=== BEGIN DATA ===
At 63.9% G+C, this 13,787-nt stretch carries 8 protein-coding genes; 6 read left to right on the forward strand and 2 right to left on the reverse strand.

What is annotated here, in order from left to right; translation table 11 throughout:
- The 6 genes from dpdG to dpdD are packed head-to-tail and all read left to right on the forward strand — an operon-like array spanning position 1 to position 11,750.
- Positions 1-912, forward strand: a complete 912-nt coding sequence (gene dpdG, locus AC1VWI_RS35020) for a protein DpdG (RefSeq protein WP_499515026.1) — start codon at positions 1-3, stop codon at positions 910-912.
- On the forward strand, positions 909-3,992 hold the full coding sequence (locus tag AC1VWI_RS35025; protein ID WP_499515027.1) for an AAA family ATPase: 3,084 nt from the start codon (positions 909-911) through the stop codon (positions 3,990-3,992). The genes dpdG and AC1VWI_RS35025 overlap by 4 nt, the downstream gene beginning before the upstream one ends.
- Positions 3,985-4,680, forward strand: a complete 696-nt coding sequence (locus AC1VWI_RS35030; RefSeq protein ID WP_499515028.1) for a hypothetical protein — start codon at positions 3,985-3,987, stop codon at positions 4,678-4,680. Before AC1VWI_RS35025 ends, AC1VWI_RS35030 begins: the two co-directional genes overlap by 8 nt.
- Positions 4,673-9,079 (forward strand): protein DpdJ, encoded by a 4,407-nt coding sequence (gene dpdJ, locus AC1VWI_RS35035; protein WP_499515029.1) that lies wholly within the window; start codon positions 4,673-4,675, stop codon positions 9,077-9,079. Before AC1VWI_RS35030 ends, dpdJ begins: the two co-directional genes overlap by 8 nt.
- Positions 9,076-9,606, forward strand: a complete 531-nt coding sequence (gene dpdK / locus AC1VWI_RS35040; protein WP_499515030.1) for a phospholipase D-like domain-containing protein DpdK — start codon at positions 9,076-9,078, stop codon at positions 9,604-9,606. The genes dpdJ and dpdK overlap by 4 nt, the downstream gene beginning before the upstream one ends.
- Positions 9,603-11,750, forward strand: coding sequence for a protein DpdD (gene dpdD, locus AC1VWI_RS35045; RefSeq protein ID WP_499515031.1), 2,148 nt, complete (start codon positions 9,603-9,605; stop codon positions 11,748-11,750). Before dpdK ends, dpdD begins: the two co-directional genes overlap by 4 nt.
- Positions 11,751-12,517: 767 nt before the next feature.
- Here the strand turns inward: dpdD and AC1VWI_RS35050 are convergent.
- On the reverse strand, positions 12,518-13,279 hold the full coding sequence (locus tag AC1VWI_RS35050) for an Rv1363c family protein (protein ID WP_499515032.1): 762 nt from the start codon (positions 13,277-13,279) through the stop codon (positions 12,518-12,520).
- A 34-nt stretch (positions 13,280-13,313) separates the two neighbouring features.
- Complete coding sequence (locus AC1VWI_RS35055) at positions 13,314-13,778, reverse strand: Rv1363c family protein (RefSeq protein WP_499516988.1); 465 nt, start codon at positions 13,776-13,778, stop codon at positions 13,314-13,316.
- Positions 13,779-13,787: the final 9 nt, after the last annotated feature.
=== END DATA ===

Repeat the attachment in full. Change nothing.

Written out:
At 63.9% G+C, this 13,787-nt stretch carries 8 protein-coding genes; 6 read left to right on the forward strand and 2 right to left on the reverse strand.

What is annotated here, in order from left to right; translation table 11 throughout:
- The 6 genes from dpdG to dpdD are packed head-to-tail and all read left to right on the forward strand — an operon-like array spanning position 1 to position 11,750.
- Positions 1-912, forward strand: a complete 912-nt coding sequence (gene dpdG, locus AC1VWI_RS35020) for a protein DpdG (RefSeq protein WP_499515026.1) — start codon at positions 1-3, stop codon at positions 910-912.
- On the forward strand, positions 909-3,992 hold the full coding sequence (locus tag AC1VWI_RS35025; protein ID WP_499515027.1) for an AAA family ATPase: 3,084 nt from the start codon (positions 909-911) through the stop codon (positions 3,990-3,992). The genes dpdG and AC1VWI_RS35025 overlap by 4 nt, the downstream gene beginning before the upstream one ends.
- Positions 3,985-4,680, forward strand: a complete 696-nt coding sequence (locus AC1VWI_RS35030; RefSeq protein ID WP_499515028.1) for a hypothetical protein — start codon at positions 3,985-3,987, stop codon at positions 4,678-4,680. Before AC1VWI_RS35025 ends, AC1VWI_RS35030 begins: the two co-directional genes overlap by 8 nt.
- Positions 4,673-9,079 (forward strand): protein DpdJ, encoded by a 4,407-nt coding sequence (gene dpdJ, locus AC1VWI_RS35035; protein WP_499515029.1) that lies wholly within the window; start codon positions 4,673-4,675, stop codon positions 9,077-9,079. Before AC1VWI_RS35030 ends, dpdJ begins: the two co-directional genes overlap by 8 nt.
- Positions 9,076-9,606, forward strand: a complete 531-nt coding sequence (gene dpdK / locus AC1VWI_RS35040; protein WP_499515030.1) for a phospholipase D-like domain-containing protein DpdK — start codon at positions 9,076-9,078, stop codon at positions 9,604-9,606. The genes dpdJ and dpdK overlap by 4 nt, the downstream gene beginning before the upstream one ends.
- Positions 9,603-11,750, forward strand: coding sequence for a protein DpdD (gene dpdD, locus AC1VWI_RS35045; RefSeq protein ID WP_499515031.1), 2,148 nt, complete (start codon positions 9,603-9,605; stop codon positions 11,748-11,750). Before dpdK ends, dpdD begins: the two co-directional genes overlap by 4 nt.
- Positions 11,751-12,517: 767 nt before the next feature.
- Here the strand turns inward: dpdD and AC1VWI_RS35050 are convergent.
- On the reverse strand, positions 12,518-13,279 hold the full coding sequence (locus tag AC1VWI_RS35050) for an Rv1363c family protein (protein ID WP_499515032.1): 762 nt from the start codon (positions 13,277-13,279) through the stop codon (positions 12,518-12,520).
- A 34-nt stretch (positions 13,280-13,313) separates the two neighbouring features.
- Complete coding sequence (locus AC1VWI_RS35055) at positions 13,314-13,778, reverse strand: Rv1363c family protein (RefSeq protein WP_499516988.1); 465 nt, start codon at positions 13,776-13,778, stop codon at positions 13,314-13,316.
- Positions 13,779-13,787: the final 9 nt, after the last annotated feature.